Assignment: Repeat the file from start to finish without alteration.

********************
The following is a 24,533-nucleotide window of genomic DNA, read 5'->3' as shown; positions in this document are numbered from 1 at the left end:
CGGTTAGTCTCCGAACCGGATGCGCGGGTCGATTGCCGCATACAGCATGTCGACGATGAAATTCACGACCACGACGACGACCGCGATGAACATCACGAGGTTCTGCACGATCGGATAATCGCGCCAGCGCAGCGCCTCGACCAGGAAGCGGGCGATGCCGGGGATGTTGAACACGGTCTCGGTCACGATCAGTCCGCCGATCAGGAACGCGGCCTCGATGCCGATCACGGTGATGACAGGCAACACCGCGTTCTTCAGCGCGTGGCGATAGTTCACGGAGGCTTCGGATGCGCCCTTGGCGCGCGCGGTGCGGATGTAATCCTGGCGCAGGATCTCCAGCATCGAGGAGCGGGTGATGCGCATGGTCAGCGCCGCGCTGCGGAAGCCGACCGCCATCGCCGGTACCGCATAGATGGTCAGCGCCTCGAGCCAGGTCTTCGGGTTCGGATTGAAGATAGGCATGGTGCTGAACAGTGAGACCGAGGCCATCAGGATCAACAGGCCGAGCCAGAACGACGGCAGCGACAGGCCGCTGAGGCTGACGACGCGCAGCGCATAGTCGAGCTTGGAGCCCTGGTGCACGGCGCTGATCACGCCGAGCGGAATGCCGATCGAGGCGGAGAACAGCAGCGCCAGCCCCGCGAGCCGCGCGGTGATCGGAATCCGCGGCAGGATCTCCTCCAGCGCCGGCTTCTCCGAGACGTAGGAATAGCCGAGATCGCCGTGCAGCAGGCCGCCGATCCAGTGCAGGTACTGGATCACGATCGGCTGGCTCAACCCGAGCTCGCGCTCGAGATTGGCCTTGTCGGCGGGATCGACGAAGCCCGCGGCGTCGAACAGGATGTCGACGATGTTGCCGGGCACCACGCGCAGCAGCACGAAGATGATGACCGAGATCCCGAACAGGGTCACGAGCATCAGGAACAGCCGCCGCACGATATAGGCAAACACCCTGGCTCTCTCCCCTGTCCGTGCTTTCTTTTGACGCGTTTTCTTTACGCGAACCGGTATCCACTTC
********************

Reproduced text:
The following is a 24,533-nucleotide window of genomic DNA, read 5'->3' as shown; positions in this document are numbered from 1 at the left end:
CGGTTAGTCTCCGAACCGGATGCGCGGGTCGATTGCCGCATACAGCATGTCGACGATGAAATTCACGACCACGACGACGACCGCGATGAACATCACGAGGTTCTGCACGATCGGATAATCGCGCCAGCGCAGCGCCTCGACCAGGAAGCGGGCGATGCCGGGGATGTTGAACACGGTCTCGGTCACGATCAGTCCGCCGATCAGGAACGCGGCCTCGATGCCGATCACGGTGATGACAGGCAACACCGCGTTCTTCAGCGCGTGGCGATAGTTCACGGAGGCTTCGGATGCGCCCTTGGCGCGCGCGGTGCGGATGTAATCCTGGCGCAGGATCTCCAGCATCGAGGAGCGGGTGATGCGCATGGTCAGCGCCGCGCTGCGGAAGCCGACCGCCATCGCCGGTACCGCATAGATGGTCAGCGCCTCGAGCCAGGTCTTCGGGTTCGGATTGAAGATAGGCATGGTGCTGAACAGTGAGACCGAGGCCATCAGGATCAACAGGCCGAGCCAGAACGACGGCAGCGACAGGCCGCTGAGGCTGACGACGCGCAGCGCATAGTCGAGCTTGGAGCCCTGGTGCACGGCGCTGATCACGCCGAGCGGAATGCCGATCGAGGCGGAGAACAGCAGCGCCAGCCCCGCGAGCCGCGCGGTGATCGGAATCCGCGGCAGGATCTCCTCCAGCGCCGGCTTCTCCGAGACGTAGGAATAGCCGAGATCGCCGTGCAGCAGGCCGCCGATCCAGTGCAGGTACTGGATCACGATCGGCTGGCTCAACCCGAGCTCGCGCTCGAGATTGGCCTTGTCGGCGGGATCGACGAAGCCCGCGGCGTCGAACAGGATGTCGACGATGTTGCCGGGCACCACGCGCAGCAGCACGAAGATGATGACCGAGATCCCGAACAGGGTCACGAGCATCAGGAACAGCCGCCGCACGATATAGGCAAACACCCTGGCTCTCTCCCCTGTCCGTGCTTTCTTTTGACGCGTTTTCTTTACGCGAACCGGTATCCACTTC